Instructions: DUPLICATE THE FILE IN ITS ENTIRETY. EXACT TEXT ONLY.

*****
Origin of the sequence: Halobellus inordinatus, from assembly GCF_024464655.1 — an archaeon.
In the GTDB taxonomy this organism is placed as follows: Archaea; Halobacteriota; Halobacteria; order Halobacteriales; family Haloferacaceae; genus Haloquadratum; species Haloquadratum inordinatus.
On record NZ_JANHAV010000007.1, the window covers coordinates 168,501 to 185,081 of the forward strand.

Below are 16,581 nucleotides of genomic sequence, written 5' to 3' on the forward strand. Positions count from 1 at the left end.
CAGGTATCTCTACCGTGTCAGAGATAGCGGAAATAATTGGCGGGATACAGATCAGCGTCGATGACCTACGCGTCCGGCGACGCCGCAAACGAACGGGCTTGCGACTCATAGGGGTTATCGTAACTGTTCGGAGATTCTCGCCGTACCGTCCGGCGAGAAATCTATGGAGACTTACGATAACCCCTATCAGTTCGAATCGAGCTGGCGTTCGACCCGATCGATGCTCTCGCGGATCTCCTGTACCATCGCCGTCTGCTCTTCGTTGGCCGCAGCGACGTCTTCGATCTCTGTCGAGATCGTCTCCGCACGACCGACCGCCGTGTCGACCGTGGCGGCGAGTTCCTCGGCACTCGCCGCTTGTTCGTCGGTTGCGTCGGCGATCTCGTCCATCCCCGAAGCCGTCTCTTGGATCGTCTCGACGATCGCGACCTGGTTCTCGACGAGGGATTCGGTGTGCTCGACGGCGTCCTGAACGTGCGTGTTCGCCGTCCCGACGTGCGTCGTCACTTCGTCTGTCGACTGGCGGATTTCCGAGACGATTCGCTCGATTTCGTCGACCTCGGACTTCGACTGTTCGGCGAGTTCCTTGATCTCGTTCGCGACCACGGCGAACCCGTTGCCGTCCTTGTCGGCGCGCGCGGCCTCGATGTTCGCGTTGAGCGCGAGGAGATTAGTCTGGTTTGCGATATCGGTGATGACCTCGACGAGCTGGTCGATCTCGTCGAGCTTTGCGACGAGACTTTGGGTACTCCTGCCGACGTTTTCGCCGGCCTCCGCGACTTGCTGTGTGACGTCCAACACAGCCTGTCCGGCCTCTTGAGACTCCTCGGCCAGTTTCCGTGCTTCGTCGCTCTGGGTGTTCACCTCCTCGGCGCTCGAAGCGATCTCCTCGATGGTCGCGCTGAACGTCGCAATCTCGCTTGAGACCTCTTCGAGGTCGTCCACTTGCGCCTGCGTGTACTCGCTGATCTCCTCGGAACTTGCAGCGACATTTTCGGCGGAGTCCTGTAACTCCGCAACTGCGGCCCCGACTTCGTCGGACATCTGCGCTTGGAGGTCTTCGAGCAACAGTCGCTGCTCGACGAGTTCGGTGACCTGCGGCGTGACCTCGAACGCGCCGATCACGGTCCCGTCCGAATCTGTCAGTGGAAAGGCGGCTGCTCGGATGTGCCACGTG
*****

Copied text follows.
Origin of the sequence: Halobellus inordinatus, from assembly GCF_024464655.1 — an archaeon.
In the GTDB taxonomy this organism is placed as follows: Archaea; Halobacteriota; Halobacteria; order Halobacteriales; family Haloferacaceae; genus Haloquadratum; species Haloquadratum inordinatus.
On record NZ_JANHAV010000007.1, the window covers coordinates 168,501 to 185,081 of the forward strand.

Below are 16,581 nucleotides of genomic sequence, written 5' to 3' on the forward strand. Positions count from 1 at the left end.
CAGGTATCTCTACCGTGTCAGAGATAGCGGAAATAATTGGCGGGATACAGATCAGCGTCGATGACCTACGCGTCCGGCGACGCCGCAAACGAACGGGCTTGCGACTCATAGGGGTTATCGTAACTGTTCGGAGATTCTCGCCGTACCGTCCGGCGAGAAATCTATGGAGACTTACGATAACCCCTATCAGTTCGAATCGAGCTGGCGTTCGACCCGATCGATGCTCTCGCGGATCTCCTGTACCATCGCCGTCTGCTCTTCGTTGGCCGCAGCGACGTCTTCGATCTCTGTCGAGATCGTCTCCGCACGACCGACCGCCGTGTCGACCGTGGCGGCGAGTTCCTCGGCACTCGCCGCTTGTTCGTCGGTTGCGTCGGCGATCTCGTCCATCCCCGAAGCCGTCTCTTGGATCGTCTCGACGATCGCGACCTGGTTCTCGACGAGGGATTCGGTGTGCTCGACGGCGTCCTGAACGTGCGTGTTCGCCGTCCCGACGTGCGTCGTCACTTCGTCTGTCGACTGGCGGATTTCCGAGACGATTCGCTCGATTTCGTCGACCTCGGACTTCGACTGTTCGGCGAGTTCCTTGATCTCGTTCGCGACCACGGCGAACCCGTTGCCGTCCTTGTCGGCGCGCGCGGCCTCGATGTTCGCGTTGAGCGCGAGGAGATTAGTCTGGTTTGCGATATCGGTGATGACCTCGACGAGCTGGTCGATCTCGTCGAGCTTTGCGACGAGACTTTGGGTACTCCTGCCGACGTTTTCGCCGGCCTCCGCGACTTGCTGTGTGACGTCCAACACAGCCTGTCCGGCCTCTTGAGACTCCTCGGCCAGTTTCCGTGCTTCGTCGCTCTGGGTGTTCACCTCCTCGGCGCTCGAAGCGATCTCCTCGATGGTCGCGCTGAACGTCGCAATCTCGCTTGAGACCTCTTCGAGGTCGTCCACTTGCGCCTGCGTGTACTCGCTGATCTCCTCGGAACTTGCAGCGACATTTTCGGCGGAGTCCTGTAACTCCGCAACTGCGGCCCCGACTTCGTCGGACATCTGCGCTTGGAGGTCTTCGAGCAACAGTCGCTGCTCGACGAGTTCGGTGACCTGCGGCGTGACCTCGAACGCGCCGATCACGGTCCCGTCCGAATCTGTCAGTGGAAAGGCGGCTGCTCGGATGTGCCACGTG